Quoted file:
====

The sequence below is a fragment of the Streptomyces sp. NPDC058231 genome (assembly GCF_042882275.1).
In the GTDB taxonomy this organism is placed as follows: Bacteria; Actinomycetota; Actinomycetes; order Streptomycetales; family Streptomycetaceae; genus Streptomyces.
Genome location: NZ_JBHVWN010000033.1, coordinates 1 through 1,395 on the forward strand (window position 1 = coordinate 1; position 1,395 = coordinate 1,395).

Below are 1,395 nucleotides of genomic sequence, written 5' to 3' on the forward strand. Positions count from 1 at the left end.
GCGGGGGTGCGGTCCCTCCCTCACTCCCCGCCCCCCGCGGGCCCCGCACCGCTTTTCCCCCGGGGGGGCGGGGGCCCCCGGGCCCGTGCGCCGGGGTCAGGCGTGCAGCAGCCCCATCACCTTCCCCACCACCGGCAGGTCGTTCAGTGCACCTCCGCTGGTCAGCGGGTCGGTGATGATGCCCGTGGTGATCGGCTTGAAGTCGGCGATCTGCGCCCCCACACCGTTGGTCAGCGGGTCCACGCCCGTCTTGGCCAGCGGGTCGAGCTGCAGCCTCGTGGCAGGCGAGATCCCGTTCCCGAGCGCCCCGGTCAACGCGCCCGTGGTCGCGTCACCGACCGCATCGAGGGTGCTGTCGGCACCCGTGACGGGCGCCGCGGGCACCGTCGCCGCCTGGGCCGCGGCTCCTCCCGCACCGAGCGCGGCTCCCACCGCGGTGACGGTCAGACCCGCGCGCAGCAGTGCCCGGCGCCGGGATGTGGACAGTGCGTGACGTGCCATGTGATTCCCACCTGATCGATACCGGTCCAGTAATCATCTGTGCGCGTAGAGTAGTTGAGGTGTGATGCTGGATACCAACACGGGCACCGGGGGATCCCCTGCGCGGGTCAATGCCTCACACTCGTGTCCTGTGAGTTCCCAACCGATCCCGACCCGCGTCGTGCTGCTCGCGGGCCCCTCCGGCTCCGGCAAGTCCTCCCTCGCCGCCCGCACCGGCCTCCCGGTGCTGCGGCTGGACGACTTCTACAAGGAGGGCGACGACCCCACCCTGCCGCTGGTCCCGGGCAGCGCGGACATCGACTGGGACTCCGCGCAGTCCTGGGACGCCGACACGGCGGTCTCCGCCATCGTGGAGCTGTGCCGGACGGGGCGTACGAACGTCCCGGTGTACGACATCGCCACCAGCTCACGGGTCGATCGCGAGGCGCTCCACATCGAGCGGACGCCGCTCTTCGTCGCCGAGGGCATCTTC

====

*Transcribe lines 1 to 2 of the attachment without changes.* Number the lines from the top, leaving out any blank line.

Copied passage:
The sequence below is a fragment of the Streptomyces sp. NPDC058231 genome (assembly GCF_042882275.1).
In the GTDB taxonomy this organism is placed as follows: Bacteria; Actinomycetota; Actinomycetes; order Streptomycetales; family Streptomycetaceae; genus Streptomyces.